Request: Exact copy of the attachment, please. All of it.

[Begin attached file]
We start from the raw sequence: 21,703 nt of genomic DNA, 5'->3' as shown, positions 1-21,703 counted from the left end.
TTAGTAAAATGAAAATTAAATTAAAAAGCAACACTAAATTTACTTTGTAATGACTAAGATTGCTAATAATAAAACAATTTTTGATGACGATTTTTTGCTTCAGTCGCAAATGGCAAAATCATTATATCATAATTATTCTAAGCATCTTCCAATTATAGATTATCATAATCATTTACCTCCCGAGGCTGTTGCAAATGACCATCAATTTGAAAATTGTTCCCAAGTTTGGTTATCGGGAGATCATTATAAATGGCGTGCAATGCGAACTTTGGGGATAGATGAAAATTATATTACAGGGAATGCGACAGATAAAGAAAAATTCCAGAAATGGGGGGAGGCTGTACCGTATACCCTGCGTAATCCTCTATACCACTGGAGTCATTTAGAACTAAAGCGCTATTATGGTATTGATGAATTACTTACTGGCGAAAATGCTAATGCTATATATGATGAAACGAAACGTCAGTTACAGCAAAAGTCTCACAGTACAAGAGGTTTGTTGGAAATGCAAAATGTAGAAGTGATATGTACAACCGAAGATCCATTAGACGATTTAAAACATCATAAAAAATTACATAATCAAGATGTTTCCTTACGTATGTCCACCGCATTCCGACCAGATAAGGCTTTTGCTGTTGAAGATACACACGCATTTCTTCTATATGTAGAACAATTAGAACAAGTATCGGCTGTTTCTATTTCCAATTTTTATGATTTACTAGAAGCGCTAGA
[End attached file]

We start from the raw sequence: 21,703 nt of genomic DNA, 5'->3' as shown, positions 1-21,703 counted from the left end.
TTAGTAAAATGAAAATTAAATTAAAAAGCAACACTAAATTTACTTTGTAATGACTAAGATTGCTAATAATAAAACAATTTTTGATGACGATTTTTTGCTTCAGTCGCAAATGGCAAAATCATTATATCATAATTATTCTAAGCATCTTCCAATTATAGATTATCATAATCATTTACCTCCCGAGGCTGTTGCAAATGACCATCAATTTGAAAATTGTTCCCAAGTTTGGTTATCGGGAGATCATTATAAATGGCGTGCAATGCGAACTTTGGGGATAGATGAAAATTATATTACAGGGAATGCGACAGATAAAGAAAAATTCCAGAAATGGGGGGAGGCTGTACCGTATACCCTGCGTAATCCTCTATACCACTGGAGTCATTTAGAACTAAAGCGCTATTATGGTATTGATGAATTACTTACTGGCGAAAATGCTAATGCTATATATGATGAAACGAAACGTCAGTTACAGCAAAAGTCTCACAGTACAAGAGGTTTGTTGGAAATGCAAAATGTAGAAGTGATATGTACAACCGAAGATCCATTAGACGATTTAAAACATCATAAAAAATTACATAATCAAGATGTTTCCTTACGTATGTCCACCGCATTCCGACCAGATAAGGCTTTTGCTGTTGAAGATACACACGCATTTCTTCTATATGTAGAACAATTAGAACAAGTATCGGCTGTTTCTATTTCCAATTTTTATGATTTACTAGAAGCGCTAGA